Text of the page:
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Are Student Loans Divided in a Texas Divorce?

 Posted on June 22, 2024 in Divorce

Denton County, TX divorce lawyerStudent loans are becoming an increasingly hot-button issue in the United States. Around 43 million American taxpayers — or about 13 percent of the population —  collectively owe approximately $1.74 trillion in student debt. The average household owes an estimated $55,347 in student loans, though the number fluctuates depending on the degree and institution.

People who get divorced often want to know what will happen to their student debt. After all, community property — possessions that either spouse acquires during the marriage — is divided in a divorce. Is debt also divided? And if so, how?

The short answer is that community debt is divided in a divorce. To find out how your specific debt will be affected, consult a Texas community debt attorney.

What Is Community Debt?

Community debt refers to financial obligations that either spouse incurs during the marriage and that benefit both parties. Examples of community debt include:

  • Mortgages

  • Credit card debt

  • Car loans

  • Medical debt

Texas law requires judges to divide community property and debt in a way that is “just and right.” This is a very vague phrase, so debt division is often subject to the judge’s discretion. That is why, when dividing property or debt, divorce courts often make decisions on a case-by-case basis. For example, your spouse may have purchased a house towards the end of the marriage and now has mortgage payments to make on that home. If you never set foot in that home or benefited from it, however, you may not be obligated to share that debt.

Are Student Loans Divided?

Student loans may or may not be considered community debt, depending on the circumstances. For example:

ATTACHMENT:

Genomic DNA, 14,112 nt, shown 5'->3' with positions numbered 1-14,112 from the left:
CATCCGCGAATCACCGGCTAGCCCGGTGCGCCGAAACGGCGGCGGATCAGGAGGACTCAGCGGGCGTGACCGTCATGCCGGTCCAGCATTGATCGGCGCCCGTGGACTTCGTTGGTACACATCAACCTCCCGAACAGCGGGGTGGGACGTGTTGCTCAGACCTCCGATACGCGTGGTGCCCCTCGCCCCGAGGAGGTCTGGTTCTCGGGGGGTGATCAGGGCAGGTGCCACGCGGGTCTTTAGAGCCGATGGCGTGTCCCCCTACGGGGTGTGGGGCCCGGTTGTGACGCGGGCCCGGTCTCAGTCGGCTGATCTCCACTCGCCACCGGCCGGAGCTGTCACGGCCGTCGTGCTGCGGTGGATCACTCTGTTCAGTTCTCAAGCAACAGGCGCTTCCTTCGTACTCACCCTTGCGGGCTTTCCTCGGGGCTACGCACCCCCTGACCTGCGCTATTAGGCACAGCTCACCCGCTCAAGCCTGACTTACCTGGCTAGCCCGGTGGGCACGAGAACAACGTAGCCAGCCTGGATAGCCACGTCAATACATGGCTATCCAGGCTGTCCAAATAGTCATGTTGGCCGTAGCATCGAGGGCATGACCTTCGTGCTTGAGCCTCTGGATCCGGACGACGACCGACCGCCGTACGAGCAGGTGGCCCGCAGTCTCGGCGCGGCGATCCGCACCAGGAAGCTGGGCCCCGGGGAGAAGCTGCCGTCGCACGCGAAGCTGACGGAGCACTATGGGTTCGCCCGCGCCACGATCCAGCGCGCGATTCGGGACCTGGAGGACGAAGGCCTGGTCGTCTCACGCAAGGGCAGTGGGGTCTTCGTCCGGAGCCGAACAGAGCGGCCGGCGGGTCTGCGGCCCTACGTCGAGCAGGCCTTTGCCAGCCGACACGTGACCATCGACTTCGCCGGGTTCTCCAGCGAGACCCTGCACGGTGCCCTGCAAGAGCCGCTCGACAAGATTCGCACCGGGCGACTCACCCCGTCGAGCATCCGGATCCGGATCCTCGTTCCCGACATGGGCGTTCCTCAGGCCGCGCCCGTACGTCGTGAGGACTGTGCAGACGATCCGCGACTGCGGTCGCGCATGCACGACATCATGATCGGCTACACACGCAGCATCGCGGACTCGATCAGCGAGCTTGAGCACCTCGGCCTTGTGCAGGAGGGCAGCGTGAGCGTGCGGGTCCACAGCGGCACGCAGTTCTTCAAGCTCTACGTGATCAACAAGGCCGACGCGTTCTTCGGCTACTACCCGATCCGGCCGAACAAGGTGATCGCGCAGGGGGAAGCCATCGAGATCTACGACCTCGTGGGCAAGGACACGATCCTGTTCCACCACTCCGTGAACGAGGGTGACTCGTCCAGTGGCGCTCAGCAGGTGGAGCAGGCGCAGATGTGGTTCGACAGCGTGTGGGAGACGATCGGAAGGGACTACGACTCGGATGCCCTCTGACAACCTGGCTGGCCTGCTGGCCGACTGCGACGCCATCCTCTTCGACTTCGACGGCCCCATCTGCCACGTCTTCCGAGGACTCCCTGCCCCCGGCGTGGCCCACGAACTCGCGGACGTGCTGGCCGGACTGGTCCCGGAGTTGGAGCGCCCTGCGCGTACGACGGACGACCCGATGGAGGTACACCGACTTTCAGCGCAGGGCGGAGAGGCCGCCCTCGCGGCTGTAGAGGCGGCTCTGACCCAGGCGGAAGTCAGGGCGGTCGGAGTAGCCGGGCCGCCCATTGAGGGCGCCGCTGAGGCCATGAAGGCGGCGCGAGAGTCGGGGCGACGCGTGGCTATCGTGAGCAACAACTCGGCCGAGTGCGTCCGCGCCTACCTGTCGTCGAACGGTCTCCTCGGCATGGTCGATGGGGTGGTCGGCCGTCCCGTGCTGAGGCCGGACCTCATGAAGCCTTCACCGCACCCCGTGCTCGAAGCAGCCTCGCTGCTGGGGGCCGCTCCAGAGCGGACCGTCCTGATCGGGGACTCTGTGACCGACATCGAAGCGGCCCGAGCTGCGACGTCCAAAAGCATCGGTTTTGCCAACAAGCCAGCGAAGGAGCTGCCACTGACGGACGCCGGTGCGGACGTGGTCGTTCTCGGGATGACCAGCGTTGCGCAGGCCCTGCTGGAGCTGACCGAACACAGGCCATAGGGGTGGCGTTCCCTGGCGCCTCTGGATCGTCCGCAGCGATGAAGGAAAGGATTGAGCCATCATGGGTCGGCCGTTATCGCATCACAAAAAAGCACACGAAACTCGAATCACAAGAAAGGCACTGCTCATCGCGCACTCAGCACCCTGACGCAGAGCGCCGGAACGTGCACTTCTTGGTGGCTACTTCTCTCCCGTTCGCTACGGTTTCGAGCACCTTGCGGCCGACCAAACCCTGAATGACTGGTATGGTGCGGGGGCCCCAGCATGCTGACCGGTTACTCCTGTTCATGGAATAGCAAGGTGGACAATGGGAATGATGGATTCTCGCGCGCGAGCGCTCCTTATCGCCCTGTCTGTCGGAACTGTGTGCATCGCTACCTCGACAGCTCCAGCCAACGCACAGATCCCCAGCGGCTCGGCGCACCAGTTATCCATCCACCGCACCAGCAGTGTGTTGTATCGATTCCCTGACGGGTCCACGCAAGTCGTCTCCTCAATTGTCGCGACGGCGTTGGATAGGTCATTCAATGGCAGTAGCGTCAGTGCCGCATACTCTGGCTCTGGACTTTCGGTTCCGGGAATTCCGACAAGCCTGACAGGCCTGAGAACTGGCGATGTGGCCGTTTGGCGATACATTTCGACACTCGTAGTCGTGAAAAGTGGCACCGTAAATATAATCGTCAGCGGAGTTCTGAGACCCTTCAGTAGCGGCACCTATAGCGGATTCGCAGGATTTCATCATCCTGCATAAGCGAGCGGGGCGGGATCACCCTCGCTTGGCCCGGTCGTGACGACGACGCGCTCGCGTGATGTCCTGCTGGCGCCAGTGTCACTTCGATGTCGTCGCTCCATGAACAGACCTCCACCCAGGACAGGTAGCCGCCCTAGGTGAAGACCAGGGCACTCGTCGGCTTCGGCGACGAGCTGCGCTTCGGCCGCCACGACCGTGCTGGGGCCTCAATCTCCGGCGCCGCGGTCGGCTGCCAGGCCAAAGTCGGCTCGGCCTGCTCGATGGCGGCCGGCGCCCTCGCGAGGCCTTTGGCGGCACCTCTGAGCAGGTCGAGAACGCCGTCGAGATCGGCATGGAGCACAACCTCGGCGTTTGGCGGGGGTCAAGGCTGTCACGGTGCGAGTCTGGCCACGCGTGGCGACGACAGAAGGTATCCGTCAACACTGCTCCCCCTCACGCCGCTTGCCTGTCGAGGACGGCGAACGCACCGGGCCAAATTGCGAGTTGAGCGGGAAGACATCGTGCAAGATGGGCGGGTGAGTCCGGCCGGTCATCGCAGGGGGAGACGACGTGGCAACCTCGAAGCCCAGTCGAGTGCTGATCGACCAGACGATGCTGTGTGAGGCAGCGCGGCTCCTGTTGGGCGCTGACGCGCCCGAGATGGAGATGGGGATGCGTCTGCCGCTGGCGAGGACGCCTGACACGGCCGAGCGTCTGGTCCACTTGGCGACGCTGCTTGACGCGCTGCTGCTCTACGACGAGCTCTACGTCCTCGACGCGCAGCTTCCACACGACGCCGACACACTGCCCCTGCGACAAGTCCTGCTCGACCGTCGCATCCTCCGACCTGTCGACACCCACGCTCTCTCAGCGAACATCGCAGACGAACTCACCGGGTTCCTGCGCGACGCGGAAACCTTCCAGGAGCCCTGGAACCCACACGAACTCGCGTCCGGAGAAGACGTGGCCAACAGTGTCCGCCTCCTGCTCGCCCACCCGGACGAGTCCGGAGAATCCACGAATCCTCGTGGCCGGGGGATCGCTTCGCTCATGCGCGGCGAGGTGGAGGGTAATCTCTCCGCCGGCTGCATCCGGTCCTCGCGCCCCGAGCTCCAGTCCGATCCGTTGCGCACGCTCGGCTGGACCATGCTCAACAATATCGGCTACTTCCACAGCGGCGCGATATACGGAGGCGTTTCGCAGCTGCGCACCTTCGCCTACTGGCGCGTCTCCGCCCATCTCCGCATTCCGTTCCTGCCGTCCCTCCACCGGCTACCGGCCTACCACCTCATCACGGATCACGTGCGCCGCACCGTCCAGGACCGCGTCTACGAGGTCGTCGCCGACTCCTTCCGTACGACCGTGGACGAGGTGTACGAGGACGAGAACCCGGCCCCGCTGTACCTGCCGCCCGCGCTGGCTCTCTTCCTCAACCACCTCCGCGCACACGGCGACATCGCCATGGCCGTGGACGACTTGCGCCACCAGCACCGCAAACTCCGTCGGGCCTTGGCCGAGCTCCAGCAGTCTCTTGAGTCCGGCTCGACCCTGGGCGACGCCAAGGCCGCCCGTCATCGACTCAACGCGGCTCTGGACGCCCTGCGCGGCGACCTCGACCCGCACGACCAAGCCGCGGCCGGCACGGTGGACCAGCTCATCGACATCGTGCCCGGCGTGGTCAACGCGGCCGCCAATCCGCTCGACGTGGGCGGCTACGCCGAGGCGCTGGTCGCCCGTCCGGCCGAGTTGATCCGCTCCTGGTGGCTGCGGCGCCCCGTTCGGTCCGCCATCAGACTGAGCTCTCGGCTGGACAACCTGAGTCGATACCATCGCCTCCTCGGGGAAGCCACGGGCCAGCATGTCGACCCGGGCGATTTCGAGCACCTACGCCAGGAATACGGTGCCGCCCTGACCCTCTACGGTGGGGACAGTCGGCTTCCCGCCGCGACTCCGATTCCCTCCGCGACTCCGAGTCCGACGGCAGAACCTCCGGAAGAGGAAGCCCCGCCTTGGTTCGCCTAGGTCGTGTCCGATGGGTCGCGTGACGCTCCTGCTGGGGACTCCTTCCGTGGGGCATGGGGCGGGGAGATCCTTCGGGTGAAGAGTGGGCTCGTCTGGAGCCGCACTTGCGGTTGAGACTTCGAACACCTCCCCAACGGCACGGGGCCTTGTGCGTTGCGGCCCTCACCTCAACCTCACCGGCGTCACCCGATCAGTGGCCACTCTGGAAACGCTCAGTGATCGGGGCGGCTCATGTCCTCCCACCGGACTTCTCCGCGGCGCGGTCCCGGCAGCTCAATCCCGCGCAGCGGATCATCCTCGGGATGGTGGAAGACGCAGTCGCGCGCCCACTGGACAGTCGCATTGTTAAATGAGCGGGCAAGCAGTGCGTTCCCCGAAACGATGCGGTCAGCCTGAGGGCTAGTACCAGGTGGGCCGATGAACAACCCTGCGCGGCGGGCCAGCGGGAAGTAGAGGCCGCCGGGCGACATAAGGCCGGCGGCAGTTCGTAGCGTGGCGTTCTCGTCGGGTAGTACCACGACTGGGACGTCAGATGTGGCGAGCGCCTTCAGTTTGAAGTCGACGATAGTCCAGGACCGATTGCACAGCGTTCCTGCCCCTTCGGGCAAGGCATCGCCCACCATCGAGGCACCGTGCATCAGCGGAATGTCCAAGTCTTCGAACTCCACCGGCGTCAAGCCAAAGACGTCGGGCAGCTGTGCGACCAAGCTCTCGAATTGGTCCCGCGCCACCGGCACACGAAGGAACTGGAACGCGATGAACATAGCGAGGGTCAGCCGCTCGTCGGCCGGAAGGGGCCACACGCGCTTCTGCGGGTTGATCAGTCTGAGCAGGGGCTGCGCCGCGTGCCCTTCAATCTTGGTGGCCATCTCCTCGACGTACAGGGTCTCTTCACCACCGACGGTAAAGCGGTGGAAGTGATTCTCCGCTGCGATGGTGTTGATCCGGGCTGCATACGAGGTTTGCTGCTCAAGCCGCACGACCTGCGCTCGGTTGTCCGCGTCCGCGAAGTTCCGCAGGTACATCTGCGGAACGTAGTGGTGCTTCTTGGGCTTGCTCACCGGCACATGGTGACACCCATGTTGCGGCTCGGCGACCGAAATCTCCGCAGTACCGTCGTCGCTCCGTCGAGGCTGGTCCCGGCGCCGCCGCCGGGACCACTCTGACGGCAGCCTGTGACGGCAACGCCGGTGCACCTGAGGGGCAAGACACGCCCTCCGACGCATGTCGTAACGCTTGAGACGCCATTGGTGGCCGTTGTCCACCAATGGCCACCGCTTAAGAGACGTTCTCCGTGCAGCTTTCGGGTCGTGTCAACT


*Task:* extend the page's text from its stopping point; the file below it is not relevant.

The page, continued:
• If you took out student loans before you were married, it may be considered separate debt and your spouse does not have to share it.

  • However, if you dropped out of school to be a stay-at-home parent and homemaker, your spouse may be ordered to pay back some of your loans.

  • If you obtained your degree that helped you land a job that brought in more income for your household, your attorney can argue that your student loans are marital debt for which your spouse shares responsibility.

Keep in mind that even if your student loans are considered community debt, it does not mean they will be divided equally. Depending on your economic situation and how much your schooling benefited your spouse, you may still bear the brunt of the financial obligation.

Contact a Denton County, TX Community Debt Attorney

There are arguments to be made for and against your student loans being considered community debt and being divided in a divorce. Hire a Prosper, TX community debt lawyer who will make the right argument for you in court. At Pfister Family Law, we have over 20 years of experience and are familiar with how judges view a variety of cases. Let our skilled attorneys handle your divorce and we will fight aggressively to minimize your community debt as much as possible. Call 972-954-6455 to get started today.

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